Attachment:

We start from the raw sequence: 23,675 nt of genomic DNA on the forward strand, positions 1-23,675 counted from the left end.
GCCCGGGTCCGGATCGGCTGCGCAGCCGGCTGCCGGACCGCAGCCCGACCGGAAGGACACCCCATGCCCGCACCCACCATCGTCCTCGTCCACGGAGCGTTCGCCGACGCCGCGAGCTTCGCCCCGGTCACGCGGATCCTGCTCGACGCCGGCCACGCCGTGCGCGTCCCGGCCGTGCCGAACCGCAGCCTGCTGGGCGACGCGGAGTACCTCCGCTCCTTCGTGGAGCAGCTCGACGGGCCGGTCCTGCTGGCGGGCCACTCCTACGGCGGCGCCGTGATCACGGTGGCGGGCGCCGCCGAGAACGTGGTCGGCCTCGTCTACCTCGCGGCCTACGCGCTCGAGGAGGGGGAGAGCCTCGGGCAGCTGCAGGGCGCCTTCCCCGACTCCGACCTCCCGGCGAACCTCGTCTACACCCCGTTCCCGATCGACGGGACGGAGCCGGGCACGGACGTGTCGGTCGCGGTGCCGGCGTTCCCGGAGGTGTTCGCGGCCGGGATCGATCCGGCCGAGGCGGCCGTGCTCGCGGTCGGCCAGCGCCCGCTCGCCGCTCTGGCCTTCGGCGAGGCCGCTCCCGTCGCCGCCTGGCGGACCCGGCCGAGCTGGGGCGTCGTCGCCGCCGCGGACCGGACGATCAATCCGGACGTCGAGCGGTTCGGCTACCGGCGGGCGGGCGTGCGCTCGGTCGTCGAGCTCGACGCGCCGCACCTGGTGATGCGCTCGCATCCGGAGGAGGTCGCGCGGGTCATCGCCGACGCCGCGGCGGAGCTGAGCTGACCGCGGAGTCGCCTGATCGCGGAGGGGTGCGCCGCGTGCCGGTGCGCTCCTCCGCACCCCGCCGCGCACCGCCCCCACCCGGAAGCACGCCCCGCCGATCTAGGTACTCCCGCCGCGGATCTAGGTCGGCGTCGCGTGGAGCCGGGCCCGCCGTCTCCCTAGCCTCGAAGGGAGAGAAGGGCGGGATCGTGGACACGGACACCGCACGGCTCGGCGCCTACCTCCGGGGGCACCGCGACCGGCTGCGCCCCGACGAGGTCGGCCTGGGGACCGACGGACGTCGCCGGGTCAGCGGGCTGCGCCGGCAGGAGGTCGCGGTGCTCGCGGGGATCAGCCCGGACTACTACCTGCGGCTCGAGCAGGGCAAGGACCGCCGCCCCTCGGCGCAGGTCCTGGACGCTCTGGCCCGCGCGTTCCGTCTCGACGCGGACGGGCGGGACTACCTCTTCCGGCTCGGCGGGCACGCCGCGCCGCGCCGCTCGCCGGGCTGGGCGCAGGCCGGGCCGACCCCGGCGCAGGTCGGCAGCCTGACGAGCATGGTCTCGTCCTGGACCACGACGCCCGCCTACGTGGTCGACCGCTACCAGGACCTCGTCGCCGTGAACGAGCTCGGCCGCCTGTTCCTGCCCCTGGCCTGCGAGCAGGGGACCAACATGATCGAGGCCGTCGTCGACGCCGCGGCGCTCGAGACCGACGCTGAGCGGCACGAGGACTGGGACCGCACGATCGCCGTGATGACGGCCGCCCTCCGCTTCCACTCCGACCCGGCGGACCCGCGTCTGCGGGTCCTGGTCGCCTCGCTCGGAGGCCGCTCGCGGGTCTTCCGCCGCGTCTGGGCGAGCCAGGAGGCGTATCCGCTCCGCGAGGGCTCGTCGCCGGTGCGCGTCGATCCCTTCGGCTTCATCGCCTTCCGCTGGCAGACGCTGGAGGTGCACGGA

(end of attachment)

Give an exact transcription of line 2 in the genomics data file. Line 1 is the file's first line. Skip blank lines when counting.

GCCCGGGTCCGGATCGGCTGCGCAGCCGGCTGCCGGACCGCAGCCCGACCGGAAGGACACCCCATGCCCGCACCCACCATCGTCCTCGTCCACGGAGCGTTCGCCGACGCCGCGAGCTTCGCCCCGGTCACGCGGATCCTGCTCGACGCCGGCCACGCCGTGCGCGTCCCGGCCGTGCCGAACCGCAGCCTGCTGGGCGACGCGGAGTACCTCCGCTCCTTCGTGGAGCAGCTCGACGGGCCGGTCCTGCTGGCGGGCCACTCCTACGGCGGCGCCGTGATCACGGTGGCGGGCGCCGCCGAGAACGTGGTCGGCCTCGTCTACCTCGCGGCCTACGCGCTCGAGGAGGGGGAGAGCCTCGGGCAGCTGCAGGGCGCCTTCCCCGACTCCGACCTCCCGGCGAACCTCGTCTACACCCCGTTCCCGATCGACGGGACGGAGCCGGGCACGGACGTGTCGGTCGCGGTGCCGGCGTTCCCGGAGGTGTTCGCGGCCGGGATCGATCCGGCCGAGGCGGCCGTGCTCGCGGTCGGCCAGCGCCCGCTCGCCGCTCTGGCCTTCGGCGAGGCCGCTCCCGTCGCCGCCTGGCGGACCCGGCCGAGCTGGGGCGTCGTCGCCGCCGCGGACCGGACGATCAATCCGGACGTCGAGCGGTTCGGCTACCGGCGGGCGGGCGTGCGCTCGGTCGTCGAGCTCGACGCGCCGCACCTGGTGATGCGCTCGCATCCGGAGGAGGTCGCGCGGGTCATCGCCGACGCCGCGGCGGAGCTGAGCTGACCGCGGAGTCGCCTGATCGCGGAGGGGTGCGCCGCGTGCCGGTGCGCTCCTCCGCACCCCGCCGCGCACCGCCCCCACCCGGAAGCACGCCCCGCCGATCTAGGTACTCCCGCCGCGGATCTAGGTCGGCGTCGCGTGGAGCCGGGCCCGCCGTCTCCCTAGCCTCGAAGGGAGAGAAGGGCGGGATCGTGGACACGGACACCGCACGGCTCGGCGCCTACCTCCGGGGGCACCGCGACCGGCTGCGCCCCGACGAGGTCGGCCTGGGGACCGACGGACGTCGCCGGGTCAGCGGGCTGCGCCGGCAGGAGGTCGCGGTGCTCGCGGGGATCAGCCCGGACTACTACCTGCGGCTCGAGCAGGGCAAGGACCGCCGCCCCTCGGCGCAGGTCCTGGACGCTCTGGCCCGCGCGTTCCGTCTCGACGCGGACGGGCGGGACTACCTCTTCCGGCTCGGCGGGCACGCCGCGCCGCGCCGCTCGCCGGGCTGGGCGCAGGCCGGGCCGACCCCGGCGCAGGTCGGCAGCCTGACGAGCATGGTCTCGTCCTGGACCACGACGCCCGCCTACGTGGTCGACCGCTACCAGGACCTCGTCGCCGTGAACGAGCTCGGCCGCCTGTTCCTGCCCCTGGCCTGCGAGCAGGGGACCAACATGATCGAGGCCGTCGTCGACGCCGCGGCGCTCGAGACCGACGCTGAGCGGCACGAGGACTGGGACCGCACGATCGCCGTGATGACGGCCGCCCTCCGCTTCCACTCCGACCCGGCGGACCCGCGTCTGCGGGTCCTGGTCGCCTCGCTCGGAGGCCGCTCGCGGGTCTTCCGCCGCGTCTGGGCGAGCCAGGAGGCGTATCCGCTCCGCGAGGGCTCGTCGCCGGTGCGCGTCGATCCCTTCGGCTTCATCGCCTTCCGCTGGCAGACGCTGGAGGTGCACGGA